Ah sweet heat. As per the usual in North Carolina, we seemed to have skipped right over spring and jumped straight into the humid sea of summer. That has it’sAdvantages and drawbacks. Plus: no snow. Minus: frizzy hair. Plus: summer activities.
When the sun is out and shining bright, localities push the fun into high gear. The town of Wake Forest has a parade of things to do — both literally and figuratively, and I’m going to break it down for you.
The fun starts today. Bill Leslie of WRAL fame is, evidently, in a band, and the group is performing at the Wake Forest Renaissance Centre today at 3 p.m. It’s a Celtic-fusion ensemble named Lorica. If you’re not into Celtic music, then maybe you should just stop on by to check out the TV personality’s chops.
That’s just for starters. The fun continues the following Saturday with the charity car show, which benefits groups like the Wounded Warriors and the Hospice of Wake County. In addition to all sorts of cars — including a monster truck — there’ll be a demonstration where experts take apart and put back together an old-school Model T.
Last year was the first year for the event, and according to the town’s public information officer, Bill Crabtree, they want to make it a recurring thing.
“It was just wildly successful last year,” he said. “It brought thousands of people downtown, so they’re hoping to do the same thing this year.”
The big summer event is the Fourth of July celebration, which is actually two events in one. There are fireworks the night of July 3, followed by a children’s parade on July 4.
“It’s just very festive,” Crabtree said. “Kids are encouraged to decorate their bicycles, their wagons. Really a patriotic feel to the entire event. It’s a wonderful sight when you see hundreds of families lining up to participate in the parade.”
The parade will carry the kids through the town into Holding Park where the town’s hosting an event called Arts & Games in the Park. Tug-of-war, a pie eating contest and all sorts of opportunities for kids to create arts and crafts follow.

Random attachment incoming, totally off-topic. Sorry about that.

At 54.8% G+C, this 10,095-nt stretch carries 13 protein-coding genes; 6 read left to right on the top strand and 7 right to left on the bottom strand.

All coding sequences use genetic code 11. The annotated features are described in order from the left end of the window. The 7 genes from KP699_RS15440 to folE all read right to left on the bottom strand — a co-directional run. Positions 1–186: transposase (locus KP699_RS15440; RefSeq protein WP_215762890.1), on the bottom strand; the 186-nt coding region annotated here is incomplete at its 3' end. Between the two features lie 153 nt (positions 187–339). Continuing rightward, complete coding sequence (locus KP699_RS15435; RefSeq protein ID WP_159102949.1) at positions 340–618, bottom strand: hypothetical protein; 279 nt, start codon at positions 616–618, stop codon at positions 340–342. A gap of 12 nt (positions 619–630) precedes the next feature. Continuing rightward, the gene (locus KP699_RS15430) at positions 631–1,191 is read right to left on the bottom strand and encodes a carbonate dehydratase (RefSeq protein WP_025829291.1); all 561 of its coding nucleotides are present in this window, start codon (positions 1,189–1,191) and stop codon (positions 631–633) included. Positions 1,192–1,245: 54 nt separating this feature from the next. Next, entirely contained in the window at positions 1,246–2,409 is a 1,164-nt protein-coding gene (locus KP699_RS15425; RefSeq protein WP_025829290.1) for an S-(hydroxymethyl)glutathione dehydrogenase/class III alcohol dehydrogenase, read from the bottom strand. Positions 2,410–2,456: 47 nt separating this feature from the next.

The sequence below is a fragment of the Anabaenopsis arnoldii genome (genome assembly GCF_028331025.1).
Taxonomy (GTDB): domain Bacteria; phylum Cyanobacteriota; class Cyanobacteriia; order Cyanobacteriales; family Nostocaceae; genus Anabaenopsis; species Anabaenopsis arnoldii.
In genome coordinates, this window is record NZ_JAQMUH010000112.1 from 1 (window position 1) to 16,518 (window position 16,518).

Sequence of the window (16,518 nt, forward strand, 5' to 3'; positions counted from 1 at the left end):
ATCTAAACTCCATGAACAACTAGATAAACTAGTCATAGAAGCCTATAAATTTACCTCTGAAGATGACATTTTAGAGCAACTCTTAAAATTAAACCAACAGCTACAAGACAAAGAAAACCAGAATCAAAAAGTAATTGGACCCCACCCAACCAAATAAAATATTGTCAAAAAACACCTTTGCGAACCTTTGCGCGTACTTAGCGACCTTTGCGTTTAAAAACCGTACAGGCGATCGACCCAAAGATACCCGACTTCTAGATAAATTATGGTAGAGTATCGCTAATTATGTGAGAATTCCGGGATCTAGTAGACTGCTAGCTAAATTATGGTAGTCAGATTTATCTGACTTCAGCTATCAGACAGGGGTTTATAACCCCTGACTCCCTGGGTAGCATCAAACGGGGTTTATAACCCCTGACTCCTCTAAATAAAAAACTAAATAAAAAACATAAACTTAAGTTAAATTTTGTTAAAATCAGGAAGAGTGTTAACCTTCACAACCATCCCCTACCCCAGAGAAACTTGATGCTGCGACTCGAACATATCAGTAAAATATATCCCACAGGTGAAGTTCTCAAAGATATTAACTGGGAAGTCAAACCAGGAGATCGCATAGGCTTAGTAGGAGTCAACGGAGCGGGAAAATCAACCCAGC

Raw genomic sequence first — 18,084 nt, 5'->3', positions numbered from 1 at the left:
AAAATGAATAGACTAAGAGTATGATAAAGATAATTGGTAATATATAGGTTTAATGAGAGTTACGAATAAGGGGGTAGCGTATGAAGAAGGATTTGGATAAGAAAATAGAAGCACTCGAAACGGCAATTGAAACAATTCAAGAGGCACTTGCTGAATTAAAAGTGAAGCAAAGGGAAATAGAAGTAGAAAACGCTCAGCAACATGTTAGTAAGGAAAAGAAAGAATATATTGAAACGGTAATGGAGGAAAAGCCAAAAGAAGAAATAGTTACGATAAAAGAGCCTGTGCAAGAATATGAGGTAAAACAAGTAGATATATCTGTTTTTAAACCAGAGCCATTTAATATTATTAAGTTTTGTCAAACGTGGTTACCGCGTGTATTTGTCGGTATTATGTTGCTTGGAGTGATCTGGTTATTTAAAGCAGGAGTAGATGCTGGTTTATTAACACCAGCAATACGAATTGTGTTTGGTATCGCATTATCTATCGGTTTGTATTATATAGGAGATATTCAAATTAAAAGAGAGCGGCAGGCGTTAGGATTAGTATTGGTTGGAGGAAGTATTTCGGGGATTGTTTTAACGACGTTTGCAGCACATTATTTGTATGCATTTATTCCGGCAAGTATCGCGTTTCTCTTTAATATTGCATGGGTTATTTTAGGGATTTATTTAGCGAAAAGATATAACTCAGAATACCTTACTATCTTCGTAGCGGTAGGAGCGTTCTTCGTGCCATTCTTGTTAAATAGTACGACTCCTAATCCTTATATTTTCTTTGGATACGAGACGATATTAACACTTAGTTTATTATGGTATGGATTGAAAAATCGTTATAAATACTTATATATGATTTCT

“It really is a perfect example of why so many people feel so passionate about Wake Forest and it maintains that small-town charm that Wake Forest is known for,” Crabtree said.
Another great event comes towards the end of the summer months in August: the Purple Heart Dinner. I covered it one year for the paper, and it’s a great gathering.
This is the sixth year, and it started because town leaders wanted to find a way to honor the men and women who fought for our country.
Town Commissioner Greg Harrington was one of those who got it started. He said the first year there were 17 recipients, but the number has gone as high as 51.
They’ve had speakers such as a World War II Helldiver pilot who was said he was the only pilot to fight all the major air battles of the Pacific.
“We had two major wars going on — Afghanistan and Iraq — and so many people weren’t recognizing our veterans,” Harrington said. “And so many of our World War II veterans were dying out, so we really wanted to do something to put them in the spotlight.”
A few years ago, the dinner had its first female Purple Heart recipient, whom I was honored to interview.
Those are just some of the events coming up. You can find out about more at http://www.wakeforestnc.gov/communitycalendar.aspx. You also might want to check out the website for the town’s renaissance center and see what they have in the hopper: http://www.wakeforestnc.gov/renaissance-centre.aspx
Whatever you choose to do, you shouldn’t be bored this summer if you live in or near Wake Forest. And if you are, well, then it’s your own fault.
Alex Granados writes about interesting people, places and traditions in North Raleigh and beyond. Contact him via email at email@example.com.